To make testing your app easier (and annoy your developers and QA teams less), we made an App Simulator that you can use to walk through your entire application without deploying and testing live.

Installing the Simulator

The simulator is part of our SummitEditor package for Sublime Text 3. Package control is the easiest way to install, manage and use plugins for Sublime Text 3. Install Package Control, then in Sublime Text 3, use Ctrl + ⇧ + P (⌘+ ⇧ + P) to open the Command Panel, then start to type "Package Control : Install Package" and select it when it appears. When the list of available packages loads, start to type "Summit." Select SummitEditor to install.

Using the Simulator


In Sublime Text 3, go to File -> Open and select your app’s repo directory. Then, go to Project -> Save Project As… , name and save the project in the same directory.

Now that you have a project created, we need to add some simulator settings to it. Simply go to Project -> Edit Project and add the following:

"build_path": "/folder/that/contains/your/application/source"

build_path should point to the src directory's parent directory and not the src directory itself.

It should look something like this:

      "follow_symlinks": true,
      "path": "/folder/that/contains/your/application/source"
"build_path": "/folder/that/contains/your/application/source"

Now with all the .lua files in your project selected, go to View -> Syntax, and set the Syntax as Lua (Summit).

You can now simply press CTRL + B on Windows or Linux machines and ⌘ + B on Mac. This should cause a terminal window to open on your screen allowing you to interact with your simulated application.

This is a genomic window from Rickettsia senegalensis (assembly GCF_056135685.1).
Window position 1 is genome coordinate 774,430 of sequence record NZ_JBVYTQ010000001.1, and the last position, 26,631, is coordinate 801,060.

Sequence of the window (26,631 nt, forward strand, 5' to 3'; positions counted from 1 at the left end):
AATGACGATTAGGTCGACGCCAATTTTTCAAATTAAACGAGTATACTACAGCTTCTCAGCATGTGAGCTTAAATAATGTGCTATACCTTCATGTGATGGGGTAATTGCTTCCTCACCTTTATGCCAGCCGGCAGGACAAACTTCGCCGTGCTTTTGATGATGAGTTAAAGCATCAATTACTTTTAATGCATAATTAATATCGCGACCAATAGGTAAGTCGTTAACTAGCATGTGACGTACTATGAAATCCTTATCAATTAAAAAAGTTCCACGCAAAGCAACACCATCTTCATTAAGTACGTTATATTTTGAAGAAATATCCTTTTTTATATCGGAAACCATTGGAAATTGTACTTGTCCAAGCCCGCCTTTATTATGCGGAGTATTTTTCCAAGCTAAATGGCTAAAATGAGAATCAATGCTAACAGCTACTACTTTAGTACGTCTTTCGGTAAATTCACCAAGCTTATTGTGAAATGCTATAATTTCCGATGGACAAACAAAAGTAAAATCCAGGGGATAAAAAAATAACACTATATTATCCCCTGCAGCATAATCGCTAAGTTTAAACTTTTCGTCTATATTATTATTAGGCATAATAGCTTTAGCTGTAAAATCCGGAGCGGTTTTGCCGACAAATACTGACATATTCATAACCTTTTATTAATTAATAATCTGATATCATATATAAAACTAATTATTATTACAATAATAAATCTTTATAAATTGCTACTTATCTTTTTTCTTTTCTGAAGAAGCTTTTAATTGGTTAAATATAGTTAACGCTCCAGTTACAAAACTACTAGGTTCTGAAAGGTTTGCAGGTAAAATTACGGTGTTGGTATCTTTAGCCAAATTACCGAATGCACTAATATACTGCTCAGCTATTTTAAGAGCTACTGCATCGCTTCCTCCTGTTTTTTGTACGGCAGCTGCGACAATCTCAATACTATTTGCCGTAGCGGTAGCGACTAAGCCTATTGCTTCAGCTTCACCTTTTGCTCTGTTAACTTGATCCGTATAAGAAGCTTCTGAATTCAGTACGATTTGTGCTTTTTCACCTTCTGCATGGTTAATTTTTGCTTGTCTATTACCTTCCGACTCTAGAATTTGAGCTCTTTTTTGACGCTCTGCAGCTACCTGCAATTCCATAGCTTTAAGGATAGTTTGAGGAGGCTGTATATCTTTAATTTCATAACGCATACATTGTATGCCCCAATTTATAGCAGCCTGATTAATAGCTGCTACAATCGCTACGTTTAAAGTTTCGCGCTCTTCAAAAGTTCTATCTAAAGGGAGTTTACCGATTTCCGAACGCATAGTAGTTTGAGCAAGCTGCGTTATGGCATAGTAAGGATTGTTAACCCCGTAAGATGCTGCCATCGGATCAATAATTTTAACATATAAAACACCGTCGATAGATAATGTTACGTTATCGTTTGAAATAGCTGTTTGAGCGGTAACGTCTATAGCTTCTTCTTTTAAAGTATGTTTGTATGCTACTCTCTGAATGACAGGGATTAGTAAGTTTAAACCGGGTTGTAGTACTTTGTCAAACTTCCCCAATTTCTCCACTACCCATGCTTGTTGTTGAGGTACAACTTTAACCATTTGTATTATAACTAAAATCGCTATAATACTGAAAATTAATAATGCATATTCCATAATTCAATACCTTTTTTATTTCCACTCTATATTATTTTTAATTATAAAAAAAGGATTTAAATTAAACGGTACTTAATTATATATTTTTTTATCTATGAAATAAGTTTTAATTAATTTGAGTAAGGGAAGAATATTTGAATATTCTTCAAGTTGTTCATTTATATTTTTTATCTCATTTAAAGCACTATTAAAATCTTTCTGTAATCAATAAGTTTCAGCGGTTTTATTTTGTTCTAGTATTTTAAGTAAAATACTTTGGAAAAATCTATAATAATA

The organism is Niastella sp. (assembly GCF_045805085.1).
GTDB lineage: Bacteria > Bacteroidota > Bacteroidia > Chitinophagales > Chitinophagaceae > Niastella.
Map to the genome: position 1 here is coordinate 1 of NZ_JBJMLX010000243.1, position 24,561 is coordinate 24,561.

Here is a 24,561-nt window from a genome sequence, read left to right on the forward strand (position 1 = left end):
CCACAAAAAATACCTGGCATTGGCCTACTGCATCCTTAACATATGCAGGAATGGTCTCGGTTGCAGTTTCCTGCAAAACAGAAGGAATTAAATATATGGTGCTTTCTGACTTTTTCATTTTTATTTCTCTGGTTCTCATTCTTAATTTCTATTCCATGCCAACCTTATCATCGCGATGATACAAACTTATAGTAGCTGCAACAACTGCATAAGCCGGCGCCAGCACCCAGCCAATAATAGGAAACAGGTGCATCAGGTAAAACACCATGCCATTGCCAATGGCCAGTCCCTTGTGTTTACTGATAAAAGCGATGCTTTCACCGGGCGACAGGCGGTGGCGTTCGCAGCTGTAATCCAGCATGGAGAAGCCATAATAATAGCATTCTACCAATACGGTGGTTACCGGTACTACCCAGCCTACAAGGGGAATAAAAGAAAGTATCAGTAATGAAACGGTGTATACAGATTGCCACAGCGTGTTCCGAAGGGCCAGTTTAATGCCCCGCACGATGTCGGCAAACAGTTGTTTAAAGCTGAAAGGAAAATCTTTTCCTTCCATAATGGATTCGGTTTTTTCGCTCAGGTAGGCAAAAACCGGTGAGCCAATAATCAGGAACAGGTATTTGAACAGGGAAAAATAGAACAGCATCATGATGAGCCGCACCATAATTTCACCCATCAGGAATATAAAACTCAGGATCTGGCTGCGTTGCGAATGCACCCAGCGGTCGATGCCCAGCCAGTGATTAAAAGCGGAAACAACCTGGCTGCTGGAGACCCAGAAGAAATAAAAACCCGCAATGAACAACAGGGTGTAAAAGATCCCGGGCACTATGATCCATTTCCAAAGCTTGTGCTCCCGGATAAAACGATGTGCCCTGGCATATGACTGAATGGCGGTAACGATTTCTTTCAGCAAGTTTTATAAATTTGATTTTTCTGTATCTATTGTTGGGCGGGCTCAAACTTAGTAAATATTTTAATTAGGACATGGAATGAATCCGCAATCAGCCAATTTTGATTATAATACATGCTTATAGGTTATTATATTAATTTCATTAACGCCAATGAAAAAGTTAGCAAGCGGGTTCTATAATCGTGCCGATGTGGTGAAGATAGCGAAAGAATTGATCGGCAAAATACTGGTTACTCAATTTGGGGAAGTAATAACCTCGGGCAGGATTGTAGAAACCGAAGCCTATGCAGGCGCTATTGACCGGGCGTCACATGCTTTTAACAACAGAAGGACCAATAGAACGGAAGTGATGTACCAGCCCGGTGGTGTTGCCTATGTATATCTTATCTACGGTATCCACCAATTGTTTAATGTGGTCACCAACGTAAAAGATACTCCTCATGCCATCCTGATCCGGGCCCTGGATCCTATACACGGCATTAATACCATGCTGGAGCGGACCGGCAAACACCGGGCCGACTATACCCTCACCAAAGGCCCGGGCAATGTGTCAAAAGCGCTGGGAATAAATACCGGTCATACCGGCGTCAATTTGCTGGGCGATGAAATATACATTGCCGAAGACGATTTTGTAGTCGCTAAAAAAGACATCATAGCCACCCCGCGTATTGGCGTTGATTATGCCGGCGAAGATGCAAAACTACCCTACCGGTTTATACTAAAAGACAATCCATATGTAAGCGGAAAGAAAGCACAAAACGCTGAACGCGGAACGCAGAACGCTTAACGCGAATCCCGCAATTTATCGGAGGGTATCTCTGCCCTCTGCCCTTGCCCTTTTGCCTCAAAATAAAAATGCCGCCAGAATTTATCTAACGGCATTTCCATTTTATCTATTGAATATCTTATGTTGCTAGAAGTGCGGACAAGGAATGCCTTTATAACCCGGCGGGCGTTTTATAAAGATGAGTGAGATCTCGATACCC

NOTE: If the terminal window does not open, try the following: With all the .lua files in your project selected, go to Tools -> Build System and make sure "SummitEditor" is selected.

Using Datastore in the Simulator

To access data from your tables in Datastore, you will need to include some additional options in your project settings.

      "follow_symlinks": true,
      "path": "/folder/that/contains/your/application/source"
"build_path": "/folder/that/contains/your/application/source",
"application_id": "12345678-1234-5678-1234-567812345678",
"api_key": "vK8oVvsIOpXhFLmjjeiDKeilnl",
"api_secret": "kkjdshaf7dkk3*ljds093k^djk3",
"use_live_datastore": "true"

You can generate an API Key and Secret Key in your Summit Account under Access -> API Keys. Application IDs are available in the Applications grid. Hover over a column header and click the arrow that appears. You will see a menu with addition available columns, including "Application ID."

Run Options

You can set additional flags for your application before being run. Use CTRL + Shift + B on Windows or Linux machines and ⌘ + Shift + B on Mac. This will open an options panel on the bottom of the screen. The options panel accepts arguments prefixed with dashes and separated by spaces.

A complete list of options is as follows:

  • DNIS: Sets the DNIS or "number dialed", useful for testing number based routing. Example: --DNIS 5558675309
  • ANI: Sets the ANI or "number app called from", useful for doing things like looking up existing customers by phone number. Example: --ANI 5554441212
  • test: Run unit tests from your "spec" folder in the simulator. Example: --test
  • verbose: Should only be used in conjunction with test; This will output the full coverage report for your application (line by line), allowing you to see where you are missing test coverage. Example: --test --verbose